Barnes also knows that decisions about working capital cannot be made in a vacuum. For
example, if inventories could be lowered without adversely affecting operations, less capita would be
required, the dollar cost of capital would decline, and EVA would increase. However, lower raw materials
inventories might lead to production slowdowns and higher costs, while lower finished goods inventories
might lead to the loss of profitable sales. So, before inventories are changed, it will be necessary to study
operating as well as financial effects. The situation is the same with regard to cash and receivables.
a. Barnes plans to use the ratios in Table IC 17-1 as the starting point for discussions with SKIs
operating executives. He wants everyone to think about the pros and cons of changing each type
of current asset and the way changes would interact to affect profits and EVA. Based on the data
in Table IC 17-1, does SKI seem to be following a relaxed, moderate, or restricted working capital
policy?
Ski Equipment Inc. (SKI) is following a relaxed working capital policy because its ratios
are relatively lower than that of the industry's ratios. These ratios indicate SKI has large amounts
of working capital relative to its level of sales.

Table IC 17-1

Selected ratios: SKI and industry average


SKI

Industry

1.75

2.25

58.76 %

50.00 %

Turnover of cash and securities

16.67

22.22

Days sales outstanding (365-day basis)

45.63

32.00

Inventory turnover

4.82

7.00

Fixed assets turnover

11.35

12.00

Total Assets Turnover

2.08

3.00

2.07%

3.50 %

10.45 %

21.00 %

Current
Debt/Assets

Profit margin
Return on equity (ROE)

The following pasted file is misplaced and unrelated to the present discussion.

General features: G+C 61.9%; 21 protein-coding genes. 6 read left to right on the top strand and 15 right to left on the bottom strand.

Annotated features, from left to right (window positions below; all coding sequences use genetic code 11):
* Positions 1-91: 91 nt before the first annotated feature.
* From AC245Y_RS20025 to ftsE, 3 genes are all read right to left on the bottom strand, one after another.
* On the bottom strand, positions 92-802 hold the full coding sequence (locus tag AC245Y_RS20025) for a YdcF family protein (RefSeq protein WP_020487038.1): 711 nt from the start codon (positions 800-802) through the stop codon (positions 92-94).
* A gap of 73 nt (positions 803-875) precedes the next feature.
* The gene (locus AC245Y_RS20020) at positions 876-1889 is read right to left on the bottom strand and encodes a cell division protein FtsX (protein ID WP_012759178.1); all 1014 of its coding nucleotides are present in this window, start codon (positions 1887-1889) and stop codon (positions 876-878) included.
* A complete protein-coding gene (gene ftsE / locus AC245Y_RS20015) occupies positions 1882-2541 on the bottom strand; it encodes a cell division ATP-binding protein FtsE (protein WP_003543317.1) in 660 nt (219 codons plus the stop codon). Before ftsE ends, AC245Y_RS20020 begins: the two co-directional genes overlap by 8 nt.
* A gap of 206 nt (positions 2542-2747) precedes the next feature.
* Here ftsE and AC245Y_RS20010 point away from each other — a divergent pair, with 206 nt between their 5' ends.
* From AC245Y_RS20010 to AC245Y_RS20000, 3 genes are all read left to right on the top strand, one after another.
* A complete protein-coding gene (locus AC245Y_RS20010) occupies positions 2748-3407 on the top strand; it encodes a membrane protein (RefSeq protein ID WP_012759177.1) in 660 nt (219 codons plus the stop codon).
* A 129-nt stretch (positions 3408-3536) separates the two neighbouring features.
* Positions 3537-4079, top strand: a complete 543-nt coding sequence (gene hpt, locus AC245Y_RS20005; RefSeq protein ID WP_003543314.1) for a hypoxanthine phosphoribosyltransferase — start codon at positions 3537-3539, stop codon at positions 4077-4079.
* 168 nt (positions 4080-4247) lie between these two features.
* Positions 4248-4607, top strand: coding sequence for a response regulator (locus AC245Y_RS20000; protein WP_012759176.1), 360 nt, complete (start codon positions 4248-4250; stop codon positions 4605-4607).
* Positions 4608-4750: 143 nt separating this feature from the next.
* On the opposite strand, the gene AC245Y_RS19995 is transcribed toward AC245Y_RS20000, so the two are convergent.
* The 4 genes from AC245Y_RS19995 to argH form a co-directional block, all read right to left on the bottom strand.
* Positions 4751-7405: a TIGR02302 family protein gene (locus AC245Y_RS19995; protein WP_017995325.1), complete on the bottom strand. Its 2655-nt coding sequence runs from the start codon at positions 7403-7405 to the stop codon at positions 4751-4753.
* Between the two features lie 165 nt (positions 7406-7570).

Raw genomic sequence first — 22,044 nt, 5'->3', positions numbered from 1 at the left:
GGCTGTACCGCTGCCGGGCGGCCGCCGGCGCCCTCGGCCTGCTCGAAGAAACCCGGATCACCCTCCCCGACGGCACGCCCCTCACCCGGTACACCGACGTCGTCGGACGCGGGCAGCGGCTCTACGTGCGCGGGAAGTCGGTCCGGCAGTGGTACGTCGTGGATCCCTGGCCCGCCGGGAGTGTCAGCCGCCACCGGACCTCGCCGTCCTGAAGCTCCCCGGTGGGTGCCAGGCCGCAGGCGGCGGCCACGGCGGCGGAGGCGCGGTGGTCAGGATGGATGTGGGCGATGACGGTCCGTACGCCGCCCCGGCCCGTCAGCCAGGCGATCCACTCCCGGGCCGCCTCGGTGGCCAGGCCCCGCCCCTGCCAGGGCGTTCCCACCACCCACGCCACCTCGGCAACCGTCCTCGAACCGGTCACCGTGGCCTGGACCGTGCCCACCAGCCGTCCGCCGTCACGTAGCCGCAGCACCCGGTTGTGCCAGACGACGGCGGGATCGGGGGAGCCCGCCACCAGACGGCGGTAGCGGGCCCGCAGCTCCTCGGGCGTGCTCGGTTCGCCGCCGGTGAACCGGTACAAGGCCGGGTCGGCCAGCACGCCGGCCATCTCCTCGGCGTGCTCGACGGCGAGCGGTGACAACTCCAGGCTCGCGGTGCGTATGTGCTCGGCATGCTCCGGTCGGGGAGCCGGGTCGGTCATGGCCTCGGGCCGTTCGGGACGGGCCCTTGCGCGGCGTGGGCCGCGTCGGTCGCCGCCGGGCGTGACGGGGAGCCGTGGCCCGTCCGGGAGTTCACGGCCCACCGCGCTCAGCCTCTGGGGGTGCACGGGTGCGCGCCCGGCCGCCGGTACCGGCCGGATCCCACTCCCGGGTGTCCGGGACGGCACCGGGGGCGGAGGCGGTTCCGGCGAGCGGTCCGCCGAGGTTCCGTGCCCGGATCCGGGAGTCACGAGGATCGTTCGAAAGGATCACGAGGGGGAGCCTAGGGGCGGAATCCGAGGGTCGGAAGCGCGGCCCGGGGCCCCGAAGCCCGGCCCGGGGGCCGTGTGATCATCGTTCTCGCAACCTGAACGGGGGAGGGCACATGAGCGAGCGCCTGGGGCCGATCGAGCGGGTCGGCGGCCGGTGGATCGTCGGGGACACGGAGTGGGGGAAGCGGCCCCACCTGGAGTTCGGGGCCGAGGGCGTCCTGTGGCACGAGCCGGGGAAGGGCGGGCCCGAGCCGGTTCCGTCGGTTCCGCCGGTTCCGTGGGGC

b. How can we distinguish between a relaxed but rational working capital policy and a situation
where a firm has a large amount of current assets simply because it is inefficient? Does SKIs
working capital policy seem appropriate? Explain.
A relaxed policy may be appropriate if it reduces risk more than profitability. However,
SKI is much less profitable than the average firm in the industry. This suggests that the company
probably has excessive working capital

c.

SKI tries to match the maturity of its assets and liabilities. Describe hoe SKI could adopt a more
aggressive or a more conservative financing policy.

SKI could adopt an aggressive approach by financing some of its permanent assets with shortterm debt. This policy would be a highly aggressive, extremely non-conservative position; and SKI
would be subject to dangers from loan renewal as well as problems with rising interest rates.
However, short-term interest rates are generally lower than long-term rates, and some firms are

willing to sacrifice some safety for the chance of higher profits. On the other hand, SKI could also
adopt a conservative approach by financing all of its permanent assets with long-term debts. In this
situation, SKI uses a small amount of short-term credit to meet its peak requirements, but it also
meets part of its seasonal needs by storing liquidity in the form of marketable securities. This is a
very safe conservative financial policy.
d.

Assume that SKIs payables deferral period is 30 days. Now, calculate the firms cash conversion
cycle.

Inventory Conversion + Inventory Collection - Payables Deferral = Cash Conversion


Period
Period
Period
Cycle
4.82
+
45.63
30
=
20.45

e. What should SKI do to reduce its cash and securities without harming operations?

Hold marketable securities instead of a cash storing liquidity.


In an attempt to better understand SKIs cash position, Barnes developed a cash budget. Data for the first
2 months of the year are shown in Table IC 17-2. (Note that Barness preliminary cash budget does not
account for interest income or interest expense.) He has the figures for the other months, but they are not
shown in Table IC 17-2.

f.

In his preliminary cash budget, Barnes has assumed that all sales are collected and thus, that
SKI has no bad debts. Is this realistic? If not, how would bad debts be dealt with in a cash
budgeting sense? (Hint: Bad debts affect collections but not purchases.)
No, this is not realistic. SKI cannot be so certain that all sales would be collected because there

is what we call as credit risk. Bad debts would arise when some of the receivables would be deemed
uncollectible. So, it would reduce the cash inflows and would result to lower cash budget.